There was just one fatal flaw with letting the dead guy take the fall: Michael Benanti lived. By the time Benanti was able to talk, it's too late. Witham's testimony is damning enough for a judge to throw the book at Benanti.
"It was four life sentences, plus in the event he somehow lived through four life sentences, another 155 years," said Jamie Satterfield.
Brian Witham cops a plea deal and is sentenced to 30 years in prison.
"These two thought they had it all figured out, they were going to be the next Bonnie and Clyde, and they became the not-so-dynamic duo," said Chacon.
"If I wasn't Michael Benanti that day I would never have been arrested," Michael Benanti tells Crime Watch Daily in an exclusive first interview since he was sentenced to life in prison.
"What I can tell you is there is no link to me to anything," Benanti tells Crime Watch Daily. "There's no DNA evidence that's on the scene that proves that I was in the house, there's no fingerprints, there's no witnesses, there's nothing. I'll tell you flat out that I did not participate in those Tennessee robberies."
Benanti still maintains Witham was the sole mastermind, but oddly he doesn't blame Witham for ratting him out.
"I told Brian, I said 'You know what, I'm going to just end it,' and I just ripped my neck open, I ripped my arms open," said Benanti. "I didn't expect I'd live, so surely he didn't expect I'd live."
But what about that damning selfie pic? Benanti claims it's not him.
"It's a picture of a bank and a McDonald's and a corner -- a bank that never got robbed," said Benanti. "You know, to say that I robbed the Tennessee banks and that's proof of it, is incorrect."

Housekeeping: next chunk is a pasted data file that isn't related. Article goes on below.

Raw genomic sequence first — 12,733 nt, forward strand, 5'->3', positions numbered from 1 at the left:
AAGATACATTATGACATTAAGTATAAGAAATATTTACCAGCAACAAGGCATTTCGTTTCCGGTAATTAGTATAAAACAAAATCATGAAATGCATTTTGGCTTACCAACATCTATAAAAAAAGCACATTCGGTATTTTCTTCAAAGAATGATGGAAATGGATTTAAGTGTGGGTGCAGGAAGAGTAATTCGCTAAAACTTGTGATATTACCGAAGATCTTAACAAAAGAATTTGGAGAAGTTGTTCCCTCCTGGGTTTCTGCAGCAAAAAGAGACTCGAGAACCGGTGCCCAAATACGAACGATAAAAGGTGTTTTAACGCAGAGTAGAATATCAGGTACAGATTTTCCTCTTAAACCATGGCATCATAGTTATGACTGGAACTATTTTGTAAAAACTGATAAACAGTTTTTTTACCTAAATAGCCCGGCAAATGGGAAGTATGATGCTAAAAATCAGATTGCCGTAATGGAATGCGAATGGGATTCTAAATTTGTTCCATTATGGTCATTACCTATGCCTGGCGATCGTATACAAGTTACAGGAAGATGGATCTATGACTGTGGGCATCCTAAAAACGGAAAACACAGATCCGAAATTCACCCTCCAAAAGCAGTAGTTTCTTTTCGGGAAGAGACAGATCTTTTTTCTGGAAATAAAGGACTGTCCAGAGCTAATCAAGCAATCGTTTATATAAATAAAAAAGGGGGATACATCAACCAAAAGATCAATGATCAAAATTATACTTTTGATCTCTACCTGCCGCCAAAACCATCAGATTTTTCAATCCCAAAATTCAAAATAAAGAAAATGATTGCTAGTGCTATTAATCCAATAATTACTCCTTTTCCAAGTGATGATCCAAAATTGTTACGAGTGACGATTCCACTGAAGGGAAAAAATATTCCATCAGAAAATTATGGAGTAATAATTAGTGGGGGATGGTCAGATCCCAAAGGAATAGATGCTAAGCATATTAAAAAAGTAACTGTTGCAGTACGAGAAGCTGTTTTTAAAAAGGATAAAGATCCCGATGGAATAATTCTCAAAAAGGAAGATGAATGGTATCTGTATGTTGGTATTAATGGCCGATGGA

But in the next breath Benanti admits that is him.
"That was taken in November when I had went back to Brian's cabin, that's when those pictures were taken," said Benanti.
Benanti tells us he plans to appeal his sentence, and then leaves us with this:
"I know it also sounds terrible but in a way I feel victimized, and I'm not belittling or dismissing what the victims went through," said Michael Benanti.
"I have zero sympathy, I'm glad that the court showed them no mercy whatsoever," said Matthew Yussman.
For now, the man who claims he devoted his life to helping inmates remains behind bars. As it turns out, the one person he couldn't help was himself.
"I want them to live every day the way that I have too," said Brooke Lyons. "I want them to look over their shoulder and I want them to be scared that that day is going to be their last day. I want them to have everything that they love held right in front of them, so close to being taken away. That's what needs to happen."
While Michael Benanti and Brian Witham were certainly prolific at terrorizing people, the four extortions they carried out only managed to net them about $150,000. That money was never recovered.